In Greek, di- means two, the diatomic gas is a molecule formed by two atomic elements. Generally a covalent bond and its content is widely present in nature. There are two kinds of diatomic gases such as Nitrogen (N2), Oxygen (O2), Hydrogen (H2), etc. Another heteronuclear diatom gas are compound of NO, CO, HCl. Here are four examples of diatomic gases and their explanations and functions:

Examples of other monoatomic gases are the aniom which are Cl-, F-, I-, but they are unstable.


1. Nitrogen (N2)

Nitrogen is the most abundant element in the universe. Its presence on earth is about 78% in the Atmosphere. The nature of nitrogen is less reactive so it is difficult to react with other elements, inert (lightweight) and easily evaporate. With those characteristics of the nitrogen, it can be utilized as follows:

  • As a cooler
  • Helps medical dermatologists deal to burns warts and benign skin
  • Inhibition of bacterial growth so that food will be durable from decay.

Here is it:

2. Oxygen (O2)

Oxygen is an abundant gas after nitrogen. Its existence fills the earth’s atmosphere around 20.9%. Colorless and odorless, yet everyone can feel through the breath. The process of breathing or respiration requires oxygen. Its function is vital to human survival in this world. Oxygen is very reactive and easy to react with other elements. Here’s the oxygen function:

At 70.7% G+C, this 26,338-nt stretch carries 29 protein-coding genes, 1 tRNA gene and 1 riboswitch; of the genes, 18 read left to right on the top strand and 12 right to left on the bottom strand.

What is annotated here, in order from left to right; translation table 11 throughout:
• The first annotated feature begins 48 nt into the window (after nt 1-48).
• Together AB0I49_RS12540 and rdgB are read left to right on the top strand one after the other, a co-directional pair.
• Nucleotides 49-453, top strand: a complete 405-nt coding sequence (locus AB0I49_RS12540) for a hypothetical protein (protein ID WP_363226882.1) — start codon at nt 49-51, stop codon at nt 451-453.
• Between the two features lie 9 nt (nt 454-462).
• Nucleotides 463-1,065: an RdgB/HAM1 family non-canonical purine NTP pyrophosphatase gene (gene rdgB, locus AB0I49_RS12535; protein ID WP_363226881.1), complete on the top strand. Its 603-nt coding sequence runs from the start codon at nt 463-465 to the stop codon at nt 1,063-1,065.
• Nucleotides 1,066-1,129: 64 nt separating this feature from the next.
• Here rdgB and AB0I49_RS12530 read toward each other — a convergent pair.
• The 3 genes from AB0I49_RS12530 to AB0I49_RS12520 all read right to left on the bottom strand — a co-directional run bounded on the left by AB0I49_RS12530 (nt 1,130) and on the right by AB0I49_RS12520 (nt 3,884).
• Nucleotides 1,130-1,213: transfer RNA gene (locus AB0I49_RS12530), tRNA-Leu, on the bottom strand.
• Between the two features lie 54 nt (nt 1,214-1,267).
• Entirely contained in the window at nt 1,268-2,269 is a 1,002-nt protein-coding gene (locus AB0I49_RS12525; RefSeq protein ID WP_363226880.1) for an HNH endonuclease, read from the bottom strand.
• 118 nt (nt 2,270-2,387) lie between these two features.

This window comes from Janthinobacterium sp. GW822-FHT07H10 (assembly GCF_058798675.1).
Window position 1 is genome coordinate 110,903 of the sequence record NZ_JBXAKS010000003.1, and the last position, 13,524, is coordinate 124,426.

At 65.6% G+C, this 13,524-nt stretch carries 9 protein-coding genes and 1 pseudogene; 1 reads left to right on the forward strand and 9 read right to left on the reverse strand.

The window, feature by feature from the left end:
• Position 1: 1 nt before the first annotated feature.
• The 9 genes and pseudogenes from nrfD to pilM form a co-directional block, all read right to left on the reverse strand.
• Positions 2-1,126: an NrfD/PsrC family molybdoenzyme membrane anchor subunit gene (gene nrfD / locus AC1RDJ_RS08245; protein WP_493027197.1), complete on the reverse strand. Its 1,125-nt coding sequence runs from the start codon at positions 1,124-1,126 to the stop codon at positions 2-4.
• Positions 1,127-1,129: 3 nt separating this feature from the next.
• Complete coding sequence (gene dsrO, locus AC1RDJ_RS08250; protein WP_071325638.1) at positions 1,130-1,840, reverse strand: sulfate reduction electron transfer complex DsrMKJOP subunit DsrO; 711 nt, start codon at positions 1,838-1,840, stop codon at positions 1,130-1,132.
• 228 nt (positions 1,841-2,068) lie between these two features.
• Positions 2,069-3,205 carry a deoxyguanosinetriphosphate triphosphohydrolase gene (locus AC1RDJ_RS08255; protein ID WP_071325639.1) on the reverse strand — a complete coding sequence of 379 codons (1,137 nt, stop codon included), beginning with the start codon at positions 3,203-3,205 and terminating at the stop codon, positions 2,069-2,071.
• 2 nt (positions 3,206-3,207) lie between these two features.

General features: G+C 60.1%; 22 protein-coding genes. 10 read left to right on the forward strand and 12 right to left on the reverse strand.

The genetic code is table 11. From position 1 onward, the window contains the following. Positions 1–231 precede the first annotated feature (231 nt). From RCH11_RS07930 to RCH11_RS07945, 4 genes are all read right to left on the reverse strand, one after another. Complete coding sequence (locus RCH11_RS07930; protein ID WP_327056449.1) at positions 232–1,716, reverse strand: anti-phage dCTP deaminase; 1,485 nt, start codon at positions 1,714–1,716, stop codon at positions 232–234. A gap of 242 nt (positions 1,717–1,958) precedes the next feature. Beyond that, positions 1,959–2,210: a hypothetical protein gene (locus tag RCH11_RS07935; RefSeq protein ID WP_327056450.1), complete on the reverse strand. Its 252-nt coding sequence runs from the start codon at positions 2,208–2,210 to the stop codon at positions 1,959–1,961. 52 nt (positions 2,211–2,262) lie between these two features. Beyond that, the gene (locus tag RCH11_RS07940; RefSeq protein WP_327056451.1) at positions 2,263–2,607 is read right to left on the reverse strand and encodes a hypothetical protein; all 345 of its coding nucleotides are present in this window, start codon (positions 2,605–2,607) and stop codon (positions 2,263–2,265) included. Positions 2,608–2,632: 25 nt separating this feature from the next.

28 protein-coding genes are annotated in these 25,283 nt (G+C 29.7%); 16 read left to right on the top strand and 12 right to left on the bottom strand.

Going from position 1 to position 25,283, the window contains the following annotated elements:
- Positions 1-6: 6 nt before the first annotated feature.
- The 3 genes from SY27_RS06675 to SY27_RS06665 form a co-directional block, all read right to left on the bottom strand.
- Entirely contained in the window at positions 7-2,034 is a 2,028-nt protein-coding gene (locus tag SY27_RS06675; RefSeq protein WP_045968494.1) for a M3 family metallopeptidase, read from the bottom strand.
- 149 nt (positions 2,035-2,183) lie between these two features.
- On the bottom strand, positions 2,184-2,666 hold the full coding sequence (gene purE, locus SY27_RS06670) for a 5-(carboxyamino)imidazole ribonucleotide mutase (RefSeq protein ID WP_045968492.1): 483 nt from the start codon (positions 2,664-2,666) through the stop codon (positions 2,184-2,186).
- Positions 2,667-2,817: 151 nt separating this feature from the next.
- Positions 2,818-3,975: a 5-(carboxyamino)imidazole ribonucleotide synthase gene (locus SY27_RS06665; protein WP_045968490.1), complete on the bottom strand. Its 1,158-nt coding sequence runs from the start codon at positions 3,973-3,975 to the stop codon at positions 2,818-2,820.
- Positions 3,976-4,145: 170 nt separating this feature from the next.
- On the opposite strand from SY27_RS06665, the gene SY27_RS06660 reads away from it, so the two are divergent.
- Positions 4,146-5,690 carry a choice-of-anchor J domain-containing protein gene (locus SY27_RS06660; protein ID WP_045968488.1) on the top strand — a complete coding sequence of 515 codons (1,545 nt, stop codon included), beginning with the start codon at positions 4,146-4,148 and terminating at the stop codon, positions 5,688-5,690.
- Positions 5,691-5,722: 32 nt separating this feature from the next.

• The process of respiration for humans
  • Prevent the growth of anaerobic cells
  • Helps the circulatory system
  • Helps to fly an airplane
  • As an explosive
  • For welding materials (metal connecting)
  • For medical stocks stored in oxygen-relief tubes for asthmatics
  • For oxygen for the diver while diving in the ocean

3. Hydrogen (H2)

Hydrogen is the lightest element in the world (inert). The word “hydrogen” is taken from two words in Greek, hydro, which means water and genes which means to form. It is highly flammable, colorless, odorless and single-valent. Its function are :

  • For the hydrogenesis reaction of various organic compounds
  • As a reducer of some compounds
  • Basic ingredients of fertilizer made with nitrogen
  • As transportation fuelIn
  • dicator of gas leakage

Here is it: Hydrogen Uses

4. Nitrogen Monoxide Compound (NO)

Nitrogen Monoxide is a heteronuclear diatom molecule composed of two different elements, namely Nitrogen and Oxygen. Basically these compounds are free radicals that come from the result of burning of fossil fuels and is naturally generated from lightning when releasing electricity. Its benefits are :

  • Gas that can be slightly diffuse and bioactive molecules
  • The basic ingredients of fertilizer maker
  • Detect radical on the polymer.
  • Helps improve inter-cell communication in the cardiovascular system (blood vessels and heart).
  • Helps treatment of pulmonary hypertension in infants who are delivered at low concentrations.
  • Sufficient body-level NO to maintain the liver from ischemic damage due to sepsis. because NO can be produced by neurons during the human brain without causing poisoning effects,

Thus explanation of examples of monatomic and diatomic gases May be a useful knowledge for all of us.